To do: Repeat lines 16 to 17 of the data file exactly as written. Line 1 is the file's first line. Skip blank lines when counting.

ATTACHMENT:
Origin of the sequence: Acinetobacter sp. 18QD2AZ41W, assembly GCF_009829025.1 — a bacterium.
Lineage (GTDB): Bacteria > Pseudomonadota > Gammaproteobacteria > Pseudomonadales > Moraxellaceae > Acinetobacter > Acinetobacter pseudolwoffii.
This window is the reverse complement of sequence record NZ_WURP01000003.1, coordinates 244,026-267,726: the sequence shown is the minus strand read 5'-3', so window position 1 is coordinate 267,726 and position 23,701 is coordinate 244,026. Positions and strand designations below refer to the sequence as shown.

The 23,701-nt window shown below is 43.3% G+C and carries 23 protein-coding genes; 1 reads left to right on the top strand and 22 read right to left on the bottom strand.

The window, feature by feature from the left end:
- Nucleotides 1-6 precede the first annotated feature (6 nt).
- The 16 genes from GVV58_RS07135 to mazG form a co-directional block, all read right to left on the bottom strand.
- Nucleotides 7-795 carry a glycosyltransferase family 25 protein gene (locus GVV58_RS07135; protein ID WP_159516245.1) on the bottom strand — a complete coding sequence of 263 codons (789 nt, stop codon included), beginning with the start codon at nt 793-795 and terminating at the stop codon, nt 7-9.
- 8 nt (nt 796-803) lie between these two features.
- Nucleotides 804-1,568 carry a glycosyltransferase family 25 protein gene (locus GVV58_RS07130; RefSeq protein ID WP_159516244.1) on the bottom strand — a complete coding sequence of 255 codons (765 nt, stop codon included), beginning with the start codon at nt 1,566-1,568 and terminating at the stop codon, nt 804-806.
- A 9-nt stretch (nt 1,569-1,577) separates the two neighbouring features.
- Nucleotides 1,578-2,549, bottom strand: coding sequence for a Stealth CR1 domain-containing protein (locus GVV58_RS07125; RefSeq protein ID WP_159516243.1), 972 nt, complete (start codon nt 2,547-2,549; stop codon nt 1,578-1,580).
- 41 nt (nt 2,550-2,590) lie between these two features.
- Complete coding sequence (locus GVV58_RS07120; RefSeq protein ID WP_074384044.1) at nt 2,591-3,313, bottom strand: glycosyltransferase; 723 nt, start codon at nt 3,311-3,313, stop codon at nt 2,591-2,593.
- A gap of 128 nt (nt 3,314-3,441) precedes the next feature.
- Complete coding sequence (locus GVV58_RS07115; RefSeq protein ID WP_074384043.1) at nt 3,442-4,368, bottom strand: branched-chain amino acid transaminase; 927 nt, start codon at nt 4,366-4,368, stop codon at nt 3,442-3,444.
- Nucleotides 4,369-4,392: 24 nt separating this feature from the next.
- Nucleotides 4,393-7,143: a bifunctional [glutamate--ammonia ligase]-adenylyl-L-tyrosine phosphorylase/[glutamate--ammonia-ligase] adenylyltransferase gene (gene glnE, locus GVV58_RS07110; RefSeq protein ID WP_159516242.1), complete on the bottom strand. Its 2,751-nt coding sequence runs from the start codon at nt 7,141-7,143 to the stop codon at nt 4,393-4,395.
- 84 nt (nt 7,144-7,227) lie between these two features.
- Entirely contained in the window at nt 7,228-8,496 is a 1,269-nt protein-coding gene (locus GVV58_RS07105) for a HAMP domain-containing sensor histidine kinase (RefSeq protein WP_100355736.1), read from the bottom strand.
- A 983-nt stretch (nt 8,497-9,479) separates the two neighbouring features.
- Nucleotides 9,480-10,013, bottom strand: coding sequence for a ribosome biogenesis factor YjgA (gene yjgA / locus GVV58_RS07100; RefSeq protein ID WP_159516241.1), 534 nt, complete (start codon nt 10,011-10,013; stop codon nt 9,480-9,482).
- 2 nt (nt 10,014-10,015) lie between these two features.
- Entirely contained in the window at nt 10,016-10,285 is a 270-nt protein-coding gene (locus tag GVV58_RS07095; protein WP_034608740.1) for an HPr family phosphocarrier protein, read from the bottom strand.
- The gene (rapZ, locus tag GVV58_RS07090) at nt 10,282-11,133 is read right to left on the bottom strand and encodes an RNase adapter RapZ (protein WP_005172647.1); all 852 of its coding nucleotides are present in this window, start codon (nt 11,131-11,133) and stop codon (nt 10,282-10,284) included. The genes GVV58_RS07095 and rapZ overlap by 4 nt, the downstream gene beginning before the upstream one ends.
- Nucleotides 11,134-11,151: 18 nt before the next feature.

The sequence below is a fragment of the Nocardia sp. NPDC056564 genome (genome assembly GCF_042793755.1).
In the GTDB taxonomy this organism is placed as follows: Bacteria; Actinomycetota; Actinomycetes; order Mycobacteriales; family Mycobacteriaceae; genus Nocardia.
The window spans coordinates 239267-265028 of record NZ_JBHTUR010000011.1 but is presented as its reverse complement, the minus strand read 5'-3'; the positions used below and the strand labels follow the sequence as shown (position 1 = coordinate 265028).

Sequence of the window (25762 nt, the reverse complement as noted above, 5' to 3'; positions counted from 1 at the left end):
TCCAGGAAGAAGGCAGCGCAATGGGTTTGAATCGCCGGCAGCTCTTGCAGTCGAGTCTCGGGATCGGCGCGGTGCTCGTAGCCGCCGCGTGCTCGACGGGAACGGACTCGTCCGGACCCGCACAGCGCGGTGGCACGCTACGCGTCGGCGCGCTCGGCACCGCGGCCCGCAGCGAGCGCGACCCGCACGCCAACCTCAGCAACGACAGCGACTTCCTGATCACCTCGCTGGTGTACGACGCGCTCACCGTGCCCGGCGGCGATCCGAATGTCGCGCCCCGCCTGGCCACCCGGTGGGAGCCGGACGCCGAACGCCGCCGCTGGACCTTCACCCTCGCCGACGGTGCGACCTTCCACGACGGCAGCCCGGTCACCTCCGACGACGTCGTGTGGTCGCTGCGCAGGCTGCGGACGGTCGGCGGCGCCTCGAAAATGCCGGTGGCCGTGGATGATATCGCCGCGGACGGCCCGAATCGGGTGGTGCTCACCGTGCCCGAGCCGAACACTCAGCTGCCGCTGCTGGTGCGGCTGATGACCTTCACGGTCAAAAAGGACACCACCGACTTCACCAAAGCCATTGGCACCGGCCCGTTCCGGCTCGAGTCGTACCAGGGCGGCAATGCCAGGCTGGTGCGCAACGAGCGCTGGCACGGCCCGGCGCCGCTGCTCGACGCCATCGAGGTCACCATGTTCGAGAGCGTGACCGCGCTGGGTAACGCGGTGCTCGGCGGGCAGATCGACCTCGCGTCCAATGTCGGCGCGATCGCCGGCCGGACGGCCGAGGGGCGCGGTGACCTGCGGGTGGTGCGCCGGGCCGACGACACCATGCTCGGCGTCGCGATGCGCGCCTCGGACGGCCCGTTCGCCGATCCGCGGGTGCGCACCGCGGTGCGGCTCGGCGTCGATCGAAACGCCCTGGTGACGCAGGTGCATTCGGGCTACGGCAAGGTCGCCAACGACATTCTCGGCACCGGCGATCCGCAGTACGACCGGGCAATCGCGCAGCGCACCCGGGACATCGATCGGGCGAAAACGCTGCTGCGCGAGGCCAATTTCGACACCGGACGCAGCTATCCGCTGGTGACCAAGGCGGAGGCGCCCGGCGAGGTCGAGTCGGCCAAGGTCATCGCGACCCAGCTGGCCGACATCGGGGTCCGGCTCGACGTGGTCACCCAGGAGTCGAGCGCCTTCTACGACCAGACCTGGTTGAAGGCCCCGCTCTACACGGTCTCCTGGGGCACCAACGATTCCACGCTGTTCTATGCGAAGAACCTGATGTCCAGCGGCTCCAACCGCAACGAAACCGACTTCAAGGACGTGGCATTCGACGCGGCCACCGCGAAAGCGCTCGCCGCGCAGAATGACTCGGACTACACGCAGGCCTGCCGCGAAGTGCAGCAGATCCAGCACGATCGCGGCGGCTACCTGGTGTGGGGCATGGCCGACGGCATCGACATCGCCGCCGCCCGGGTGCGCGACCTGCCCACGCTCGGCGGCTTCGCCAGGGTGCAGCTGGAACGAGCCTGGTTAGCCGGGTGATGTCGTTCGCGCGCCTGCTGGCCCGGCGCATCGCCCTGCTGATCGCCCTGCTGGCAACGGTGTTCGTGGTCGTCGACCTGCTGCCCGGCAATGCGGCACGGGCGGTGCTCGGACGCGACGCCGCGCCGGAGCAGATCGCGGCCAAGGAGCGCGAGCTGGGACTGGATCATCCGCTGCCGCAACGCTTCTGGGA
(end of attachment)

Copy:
- Complete coding sequence (locus GVV58_RS07115; RefSeq protein ID WP_074384043.1) at nt 3,442-4,368, bottom strand: branched-chain amino acid transaminase; 927 nt, start codon at nt 4,366-4,368, stop codon at nt 3,442-3,444.
- Nucleotides 4,369-4,392: 24 nt separating this feature from the next.